A "shrine" for the Englishman credited with founding Italian football giants AC Milan has been created in his hometown of Nottingham.
Herbert Kilpin left the East Midlands in the 1890s and went on to set up the club, becoming its first star player.
His birthplace has been painted in red and black - Milan's colours - and a plaque will be unveiled to him.
Robert Nieri, who wrote a book about Kilpin, said he hopes Milan supporters will visit the building to pay homage.
Kilpin, who emigrated to Italy to work in its textile industry, led the club to its first three championships and even designed its legendary red and black striped shirt.
He died in 1916 aged 46 and his grave was believed lost until a historian tracked it down. In 1999, AC Milan paid for a new tombstone.
However, in Nottingham he remained relatively unknown until years later.
Mr Nieri, who has tried to get recognition in Nottingham for the footballer, said Kilpin was still an icon among "diehard fans" in Milan.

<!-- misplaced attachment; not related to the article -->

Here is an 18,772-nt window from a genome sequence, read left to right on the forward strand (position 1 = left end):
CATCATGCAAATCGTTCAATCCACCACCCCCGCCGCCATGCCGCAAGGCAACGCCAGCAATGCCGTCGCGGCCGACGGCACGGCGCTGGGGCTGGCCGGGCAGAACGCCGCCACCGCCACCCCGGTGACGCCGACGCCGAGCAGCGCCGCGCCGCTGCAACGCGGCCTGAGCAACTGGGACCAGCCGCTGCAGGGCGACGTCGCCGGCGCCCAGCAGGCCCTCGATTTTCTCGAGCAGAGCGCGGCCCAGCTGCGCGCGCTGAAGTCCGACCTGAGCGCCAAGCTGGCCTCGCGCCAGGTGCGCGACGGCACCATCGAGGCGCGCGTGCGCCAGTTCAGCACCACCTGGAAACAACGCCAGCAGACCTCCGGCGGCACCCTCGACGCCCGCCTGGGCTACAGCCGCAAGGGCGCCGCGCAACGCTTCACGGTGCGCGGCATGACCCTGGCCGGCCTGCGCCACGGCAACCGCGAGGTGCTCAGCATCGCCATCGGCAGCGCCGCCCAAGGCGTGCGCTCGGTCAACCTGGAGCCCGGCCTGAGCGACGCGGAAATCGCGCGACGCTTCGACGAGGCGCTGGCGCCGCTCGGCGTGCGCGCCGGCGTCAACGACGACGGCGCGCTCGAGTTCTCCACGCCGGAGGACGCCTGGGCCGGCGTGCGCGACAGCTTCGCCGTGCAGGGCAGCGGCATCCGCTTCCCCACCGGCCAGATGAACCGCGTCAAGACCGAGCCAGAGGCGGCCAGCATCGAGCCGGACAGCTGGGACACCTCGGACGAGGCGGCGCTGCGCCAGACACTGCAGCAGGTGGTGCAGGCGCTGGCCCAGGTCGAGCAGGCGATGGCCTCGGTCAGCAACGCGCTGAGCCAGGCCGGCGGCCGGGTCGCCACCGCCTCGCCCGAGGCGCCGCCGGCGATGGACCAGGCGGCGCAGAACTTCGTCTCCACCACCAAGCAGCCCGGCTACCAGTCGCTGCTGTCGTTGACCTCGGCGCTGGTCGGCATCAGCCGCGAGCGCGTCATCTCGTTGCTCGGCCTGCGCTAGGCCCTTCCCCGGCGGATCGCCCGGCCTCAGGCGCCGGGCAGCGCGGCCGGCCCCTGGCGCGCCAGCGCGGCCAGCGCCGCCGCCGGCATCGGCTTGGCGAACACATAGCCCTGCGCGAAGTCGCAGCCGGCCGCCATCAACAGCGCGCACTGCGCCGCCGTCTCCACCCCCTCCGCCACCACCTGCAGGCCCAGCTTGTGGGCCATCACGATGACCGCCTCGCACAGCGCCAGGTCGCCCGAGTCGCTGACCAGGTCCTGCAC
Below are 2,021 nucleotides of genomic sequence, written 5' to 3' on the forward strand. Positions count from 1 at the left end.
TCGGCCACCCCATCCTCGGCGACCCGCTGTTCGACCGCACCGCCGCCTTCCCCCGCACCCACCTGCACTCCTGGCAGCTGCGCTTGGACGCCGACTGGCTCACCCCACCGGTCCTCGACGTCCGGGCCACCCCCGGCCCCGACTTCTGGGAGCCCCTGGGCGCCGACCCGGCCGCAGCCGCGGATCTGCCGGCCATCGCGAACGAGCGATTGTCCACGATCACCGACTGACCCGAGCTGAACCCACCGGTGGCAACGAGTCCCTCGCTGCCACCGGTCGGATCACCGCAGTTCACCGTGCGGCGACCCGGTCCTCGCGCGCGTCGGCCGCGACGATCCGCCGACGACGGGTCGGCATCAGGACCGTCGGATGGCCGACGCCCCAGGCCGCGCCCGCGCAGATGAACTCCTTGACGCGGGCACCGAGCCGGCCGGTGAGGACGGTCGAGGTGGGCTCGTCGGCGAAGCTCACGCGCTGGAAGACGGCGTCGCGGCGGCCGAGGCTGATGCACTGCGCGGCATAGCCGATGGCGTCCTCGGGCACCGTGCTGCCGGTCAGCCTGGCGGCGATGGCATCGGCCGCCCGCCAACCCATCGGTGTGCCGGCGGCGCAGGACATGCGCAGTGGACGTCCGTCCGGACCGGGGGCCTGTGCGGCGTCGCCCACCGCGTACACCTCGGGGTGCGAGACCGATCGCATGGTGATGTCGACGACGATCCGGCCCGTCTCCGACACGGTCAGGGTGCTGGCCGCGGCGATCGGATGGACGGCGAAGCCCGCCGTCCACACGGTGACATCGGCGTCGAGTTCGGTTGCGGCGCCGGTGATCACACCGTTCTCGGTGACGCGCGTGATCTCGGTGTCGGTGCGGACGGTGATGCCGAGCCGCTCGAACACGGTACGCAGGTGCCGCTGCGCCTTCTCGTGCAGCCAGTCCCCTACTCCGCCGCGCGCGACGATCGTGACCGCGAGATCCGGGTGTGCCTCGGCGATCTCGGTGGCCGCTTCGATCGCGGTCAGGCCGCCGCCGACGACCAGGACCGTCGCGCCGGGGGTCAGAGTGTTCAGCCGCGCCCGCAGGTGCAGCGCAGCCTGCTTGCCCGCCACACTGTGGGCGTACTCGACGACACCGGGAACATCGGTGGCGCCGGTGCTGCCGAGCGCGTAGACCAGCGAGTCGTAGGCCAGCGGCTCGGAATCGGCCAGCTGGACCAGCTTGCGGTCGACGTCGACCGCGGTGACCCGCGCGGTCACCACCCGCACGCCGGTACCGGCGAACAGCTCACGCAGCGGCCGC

"His image adorns a giant banner waved at home games," he said.
"He was the ultimate gentleman amateur who played for the love of the game and not for money."
A plaque is due to be unveiled on the footballer's birthplace - a former butcher's shop in Mansfield Road - later on Sunday.
Mr Nieri said he wanted the building to become a shrine to Kilpin for visiting AC Milan fans and for them to be able to sign a visitors book inside.
A film about Kilpin's life, called The Lord of Milan and made by LeftLion magazine, is due to be showed at the Broadway cinema on Sunday evening.